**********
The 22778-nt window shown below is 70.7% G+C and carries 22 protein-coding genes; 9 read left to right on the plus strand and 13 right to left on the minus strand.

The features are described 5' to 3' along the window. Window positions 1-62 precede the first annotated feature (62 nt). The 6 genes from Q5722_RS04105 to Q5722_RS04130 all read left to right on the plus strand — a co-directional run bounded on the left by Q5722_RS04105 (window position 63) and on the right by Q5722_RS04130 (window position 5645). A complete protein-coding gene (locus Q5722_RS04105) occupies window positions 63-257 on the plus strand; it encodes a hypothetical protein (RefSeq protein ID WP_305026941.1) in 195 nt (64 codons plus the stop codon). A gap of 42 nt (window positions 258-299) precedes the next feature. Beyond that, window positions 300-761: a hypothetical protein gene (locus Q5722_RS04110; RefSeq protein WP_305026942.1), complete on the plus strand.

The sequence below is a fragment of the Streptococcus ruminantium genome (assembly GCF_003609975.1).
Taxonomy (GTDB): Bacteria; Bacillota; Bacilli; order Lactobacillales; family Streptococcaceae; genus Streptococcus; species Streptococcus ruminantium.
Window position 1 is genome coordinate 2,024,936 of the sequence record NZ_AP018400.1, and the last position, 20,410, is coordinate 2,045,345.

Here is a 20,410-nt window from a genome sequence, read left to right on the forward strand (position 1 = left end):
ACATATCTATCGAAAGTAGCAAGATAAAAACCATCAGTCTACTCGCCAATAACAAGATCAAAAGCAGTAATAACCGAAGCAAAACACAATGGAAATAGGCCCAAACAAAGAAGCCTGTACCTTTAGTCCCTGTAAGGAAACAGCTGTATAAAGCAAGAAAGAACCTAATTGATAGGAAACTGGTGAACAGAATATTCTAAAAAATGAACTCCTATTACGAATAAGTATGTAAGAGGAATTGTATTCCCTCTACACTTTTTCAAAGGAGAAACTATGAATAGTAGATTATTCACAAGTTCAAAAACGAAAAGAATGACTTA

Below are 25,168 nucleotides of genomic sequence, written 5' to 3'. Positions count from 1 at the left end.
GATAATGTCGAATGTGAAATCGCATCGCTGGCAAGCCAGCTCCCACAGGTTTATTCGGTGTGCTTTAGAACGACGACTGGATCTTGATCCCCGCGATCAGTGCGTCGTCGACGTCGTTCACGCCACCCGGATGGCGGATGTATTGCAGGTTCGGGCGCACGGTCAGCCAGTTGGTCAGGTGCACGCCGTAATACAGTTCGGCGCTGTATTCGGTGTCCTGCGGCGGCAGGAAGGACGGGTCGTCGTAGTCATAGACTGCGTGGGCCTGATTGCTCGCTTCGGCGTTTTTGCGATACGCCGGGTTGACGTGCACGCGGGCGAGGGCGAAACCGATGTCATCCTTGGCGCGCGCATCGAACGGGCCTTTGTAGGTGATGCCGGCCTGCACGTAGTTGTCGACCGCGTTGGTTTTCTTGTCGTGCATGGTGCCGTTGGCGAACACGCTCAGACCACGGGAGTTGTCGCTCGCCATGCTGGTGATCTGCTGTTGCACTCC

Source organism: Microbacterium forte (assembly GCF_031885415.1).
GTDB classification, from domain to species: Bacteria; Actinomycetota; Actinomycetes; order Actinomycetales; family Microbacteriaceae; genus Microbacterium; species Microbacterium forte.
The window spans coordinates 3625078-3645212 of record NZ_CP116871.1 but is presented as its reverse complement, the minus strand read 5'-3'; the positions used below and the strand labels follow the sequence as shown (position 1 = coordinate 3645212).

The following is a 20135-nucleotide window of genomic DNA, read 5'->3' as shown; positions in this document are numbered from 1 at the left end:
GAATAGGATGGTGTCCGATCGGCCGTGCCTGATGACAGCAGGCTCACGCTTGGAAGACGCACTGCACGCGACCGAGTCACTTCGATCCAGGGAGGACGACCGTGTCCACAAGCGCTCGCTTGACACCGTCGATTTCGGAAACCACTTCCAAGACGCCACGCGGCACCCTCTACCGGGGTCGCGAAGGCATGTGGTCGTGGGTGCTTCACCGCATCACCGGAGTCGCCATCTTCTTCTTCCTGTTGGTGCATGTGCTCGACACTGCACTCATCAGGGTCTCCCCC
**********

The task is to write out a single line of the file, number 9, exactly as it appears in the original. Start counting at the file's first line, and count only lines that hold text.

GATAATGTCGAATGTGAAATCGCATCGCTGGCAAGCCAGCTCCCACAGGTTTATTCGGTGTGCTTTAGAACGACGACTGGATCTTGATCCCCGCGATCAGTGCGTCGTCGACGTCGTTCACGCCACCCGGATGGCGGATGTATTGCAGGTTCGGGCGCACGGTCAGCCAGTTGGTCAGGTGCACGCCGTAATACAGTTCGGCGCTGTATTCGGTGTCCTGCGGCGGCAGGAAGGACGGGTCGTCGTAGTCATAGACTGCGTGGGCCTGATTGCTCGCTTCGGCGTTTTTGCGATACGCCGGGTTGACGTGCACGCGGGCGAGGGCGAAACCGATGTCATCCTTGGCGCGCGCATCGAACGGGCCTTTGTAGGTGATGCCGGCCTGCACGTAGTTGTCGACCGCGTTGGTTTTCTTGTCGTGCATGGTGCCGTTGGCGAACACGCTCAGACCACGGGAGTTGTCGCTCGCCATGCTGGTGATCTGCTGTTGCACTCC